Get Out of Town, | Dec 18, 2014
Aurora's steamboat mansion
Hillforest remains a tribute to one of the town's leading families.
Stepping into the stately Hillforest mansion in Aurora feels like stepping into a scene from a movie. The graceful curved balconies, the large wooden staircase, the rich Victorian carpets – every detail is a history lesson.
The mustard-yellow home overlooking the Ohio River was created in 1855 by local entrepreneur Thomas Gaff and his family. Gaff and his brother James owned over 35 businesses, not just in Aurora, but all over the United States. Their operations included a distillery, farms, mines, jewelry stores, turnpike and canal construction, as well as two plantations in Louisiana. The Gaffs’ mill in Columbus produced “cerealine,” which may be the first ready-made cereal. Their Crescent Brewing Company remains a popular attraction today.
“The Gaff brothers pretty much built Aurora,” Cindy Schuette, director of Hillforest, says. “They were very involved in civic affairs, they founded the First National Bank of Aurora, they organized school systems and so much more.”
Gaff and his family lived in the mansion from 1855-1891. His daughter sold the home in 1926, and by 1956 it had fallen into disrepair until a local banker joined forces with nine other citizens to purchase and refurbish the home.
Hillforest was built in 1855 in the Italian Renaissance architectural style of Isaiah Rogers, one of the country’s first hotel architects. It reopened to the public in 1956, where it was restored to its Victorian grandeur with period furnishings and wall and floor treatments.
The porches were reminiscent of the steamboat decks that once passed by, and many of the beautiful furnishings were returned to the house from descendants of the Gaff family. The museum was designated a National Historic Landmark in 1992 and is one of Dearborn County's top tourist attractions today.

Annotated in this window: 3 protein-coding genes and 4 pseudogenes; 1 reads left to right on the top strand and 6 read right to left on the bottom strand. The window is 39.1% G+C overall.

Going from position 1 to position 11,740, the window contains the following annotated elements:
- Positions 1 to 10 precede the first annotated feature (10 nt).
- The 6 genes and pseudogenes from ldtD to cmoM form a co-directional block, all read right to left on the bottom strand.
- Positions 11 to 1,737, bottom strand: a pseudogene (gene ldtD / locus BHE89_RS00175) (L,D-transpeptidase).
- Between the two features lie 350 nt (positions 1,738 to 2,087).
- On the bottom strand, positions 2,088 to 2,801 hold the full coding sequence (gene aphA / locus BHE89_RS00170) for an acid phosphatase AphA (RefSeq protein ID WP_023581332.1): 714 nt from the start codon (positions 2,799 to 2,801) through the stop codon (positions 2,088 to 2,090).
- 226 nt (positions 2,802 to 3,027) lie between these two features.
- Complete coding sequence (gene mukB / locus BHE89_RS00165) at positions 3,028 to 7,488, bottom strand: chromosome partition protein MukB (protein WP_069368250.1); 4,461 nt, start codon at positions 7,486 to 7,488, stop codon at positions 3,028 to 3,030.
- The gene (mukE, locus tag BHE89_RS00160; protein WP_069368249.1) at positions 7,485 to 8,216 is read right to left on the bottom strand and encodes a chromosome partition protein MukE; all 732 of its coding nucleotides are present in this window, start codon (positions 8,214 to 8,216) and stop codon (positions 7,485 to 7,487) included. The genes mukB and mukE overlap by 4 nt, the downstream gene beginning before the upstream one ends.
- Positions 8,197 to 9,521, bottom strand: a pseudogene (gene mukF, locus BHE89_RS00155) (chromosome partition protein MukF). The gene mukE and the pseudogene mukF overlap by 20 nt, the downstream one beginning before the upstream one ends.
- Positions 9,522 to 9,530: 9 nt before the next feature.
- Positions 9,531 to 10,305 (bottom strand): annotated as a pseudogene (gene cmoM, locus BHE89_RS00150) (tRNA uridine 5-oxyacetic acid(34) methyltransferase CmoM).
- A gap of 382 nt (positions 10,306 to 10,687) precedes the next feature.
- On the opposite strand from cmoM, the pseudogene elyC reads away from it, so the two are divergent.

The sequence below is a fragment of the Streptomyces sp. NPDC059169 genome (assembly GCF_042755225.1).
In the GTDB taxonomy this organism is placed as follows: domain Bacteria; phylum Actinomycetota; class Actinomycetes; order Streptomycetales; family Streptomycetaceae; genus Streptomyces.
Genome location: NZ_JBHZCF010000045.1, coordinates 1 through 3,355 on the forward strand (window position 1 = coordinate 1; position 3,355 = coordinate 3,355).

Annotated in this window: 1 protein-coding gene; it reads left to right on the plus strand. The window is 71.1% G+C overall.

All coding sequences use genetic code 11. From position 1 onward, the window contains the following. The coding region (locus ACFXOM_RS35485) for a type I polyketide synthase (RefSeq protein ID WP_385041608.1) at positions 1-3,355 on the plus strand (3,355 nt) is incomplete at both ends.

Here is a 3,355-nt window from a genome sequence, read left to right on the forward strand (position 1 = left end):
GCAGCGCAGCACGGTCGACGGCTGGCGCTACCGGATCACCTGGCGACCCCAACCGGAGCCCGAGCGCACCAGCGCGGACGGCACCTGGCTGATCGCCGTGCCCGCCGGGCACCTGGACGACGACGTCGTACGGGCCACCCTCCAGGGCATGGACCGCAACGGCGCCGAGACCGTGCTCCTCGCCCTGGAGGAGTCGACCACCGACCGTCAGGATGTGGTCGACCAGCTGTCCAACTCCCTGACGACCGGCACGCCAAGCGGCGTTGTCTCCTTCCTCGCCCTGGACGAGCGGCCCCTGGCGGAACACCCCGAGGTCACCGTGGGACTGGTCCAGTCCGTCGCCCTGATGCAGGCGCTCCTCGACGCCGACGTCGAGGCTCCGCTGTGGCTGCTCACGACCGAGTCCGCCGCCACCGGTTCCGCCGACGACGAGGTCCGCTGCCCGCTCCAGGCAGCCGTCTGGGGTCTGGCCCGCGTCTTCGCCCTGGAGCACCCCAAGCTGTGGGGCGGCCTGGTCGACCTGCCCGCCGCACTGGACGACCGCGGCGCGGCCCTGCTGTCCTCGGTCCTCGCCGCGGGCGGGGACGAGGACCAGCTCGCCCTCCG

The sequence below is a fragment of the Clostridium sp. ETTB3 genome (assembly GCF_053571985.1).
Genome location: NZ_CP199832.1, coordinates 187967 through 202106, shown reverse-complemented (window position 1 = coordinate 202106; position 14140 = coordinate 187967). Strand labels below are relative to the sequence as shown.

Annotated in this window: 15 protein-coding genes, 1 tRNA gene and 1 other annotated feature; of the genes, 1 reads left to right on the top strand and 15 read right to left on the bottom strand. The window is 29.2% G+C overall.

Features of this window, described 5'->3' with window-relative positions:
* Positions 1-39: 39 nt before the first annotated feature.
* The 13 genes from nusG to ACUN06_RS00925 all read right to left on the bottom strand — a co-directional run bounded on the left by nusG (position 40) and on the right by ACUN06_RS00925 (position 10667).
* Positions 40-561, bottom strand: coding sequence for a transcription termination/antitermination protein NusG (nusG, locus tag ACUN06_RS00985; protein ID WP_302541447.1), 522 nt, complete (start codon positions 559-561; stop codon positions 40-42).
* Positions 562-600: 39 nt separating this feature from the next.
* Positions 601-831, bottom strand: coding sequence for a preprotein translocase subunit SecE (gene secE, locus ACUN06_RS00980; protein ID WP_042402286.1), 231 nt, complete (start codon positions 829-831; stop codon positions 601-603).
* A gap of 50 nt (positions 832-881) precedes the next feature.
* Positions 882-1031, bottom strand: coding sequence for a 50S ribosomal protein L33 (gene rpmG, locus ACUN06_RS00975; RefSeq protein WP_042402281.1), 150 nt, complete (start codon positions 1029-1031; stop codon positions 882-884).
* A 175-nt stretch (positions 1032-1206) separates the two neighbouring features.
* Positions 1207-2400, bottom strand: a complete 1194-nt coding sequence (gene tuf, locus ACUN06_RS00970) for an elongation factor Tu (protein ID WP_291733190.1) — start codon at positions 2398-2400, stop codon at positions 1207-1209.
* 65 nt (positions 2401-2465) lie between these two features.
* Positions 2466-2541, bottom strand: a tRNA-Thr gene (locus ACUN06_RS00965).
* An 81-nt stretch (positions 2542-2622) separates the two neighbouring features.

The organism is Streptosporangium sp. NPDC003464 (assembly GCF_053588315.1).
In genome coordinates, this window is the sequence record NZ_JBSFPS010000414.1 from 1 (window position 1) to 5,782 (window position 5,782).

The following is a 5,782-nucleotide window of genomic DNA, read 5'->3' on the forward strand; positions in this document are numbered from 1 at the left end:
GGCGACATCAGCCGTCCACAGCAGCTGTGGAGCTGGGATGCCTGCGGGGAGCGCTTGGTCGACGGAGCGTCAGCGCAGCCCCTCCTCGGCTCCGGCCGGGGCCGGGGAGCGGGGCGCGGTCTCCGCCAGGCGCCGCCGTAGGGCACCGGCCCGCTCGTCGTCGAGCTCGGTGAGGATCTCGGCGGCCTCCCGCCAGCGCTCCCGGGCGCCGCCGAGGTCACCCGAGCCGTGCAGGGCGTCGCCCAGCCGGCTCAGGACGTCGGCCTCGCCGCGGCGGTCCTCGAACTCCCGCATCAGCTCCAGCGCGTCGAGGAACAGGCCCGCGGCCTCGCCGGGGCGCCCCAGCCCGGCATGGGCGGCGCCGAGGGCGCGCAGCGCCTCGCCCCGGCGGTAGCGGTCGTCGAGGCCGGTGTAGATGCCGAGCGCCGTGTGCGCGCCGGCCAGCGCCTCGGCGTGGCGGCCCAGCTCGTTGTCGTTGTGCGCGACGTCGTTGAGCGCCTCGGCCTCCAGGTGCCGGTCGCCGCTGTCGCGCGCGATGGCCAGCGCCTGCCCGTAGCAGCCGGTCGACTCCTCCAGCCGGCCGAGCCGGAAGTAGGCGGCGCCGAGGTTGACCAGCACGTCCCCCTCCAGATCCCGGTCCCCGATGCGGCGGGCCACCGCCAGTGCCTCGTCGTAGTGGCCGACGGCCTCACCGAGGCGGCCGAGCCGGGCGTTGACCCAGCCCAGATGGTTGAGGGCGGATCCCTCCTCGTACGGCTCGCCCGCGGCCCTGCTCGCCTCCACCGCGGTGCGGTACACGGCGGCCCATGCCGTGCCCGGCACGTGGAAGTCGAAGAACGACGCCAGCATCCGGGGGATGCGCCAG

Rumor has it the house is also haunted. According to local residents, you can spot what looks to be a lit candle moving around the second level at night.
The museum offers tours and hosts special exhibitions like themed tea times and group luncheons. These events run from April 2 through December 29 from 1 – 5 p.m. Admission is $6.00 for adults and students over 13, $3.00 for children ages 7 to 13 and free to all children who are 6 and under.
While visiting this little river town, you can stop by The Hollywood Casino and Boogie Nights for those twenty-one and over, as well as plenty of local family-friendly restaurants and breweries.
The Hollywood Casino, Boogie Nights, 99 Hops House and Final Cut Steakhouse
Along with a Las Vegas-like casino, The Hollywood Casino has eateries like 99 Hops House and Final Cut. Hops House has brews and basic bar food with a Southern Indiana flavor.
If you’re a seafood or steak lover with a little more cash to spend, Final Cut is a good bet for a meal with someone special.
Afterward, take the party down to Boogie Nights, a funky nightclub that will have you dancing your way back to the ‘70s and ‘80s.
777 Hollywood Blvd, Lawrenceburg
River Watch Floating Restaurant
This floating gem not only gives you a taste of the area, but you’re actually dining on the Ohio River. The view is spectacular, the live music will have you in vacation-mode and the food is the freshest in town.
1 Walnut Street, Lawrenceburg
Located in downtown Aurora, Combs has the best food in town according to local residents. They have a steak hoagie that some say changes people’s lives forever. The salty garlic bread buns and savory marinara sauce will have you coming back for seconds.
329 2nd St, Aurora
Great Crescent Brewery
Check out a handcrafted specialty at the Gaffs’ Great Crescent Brewery.
315 Importing St, Aurora
For information on the area, go to http://visitsoutheastindiana.com.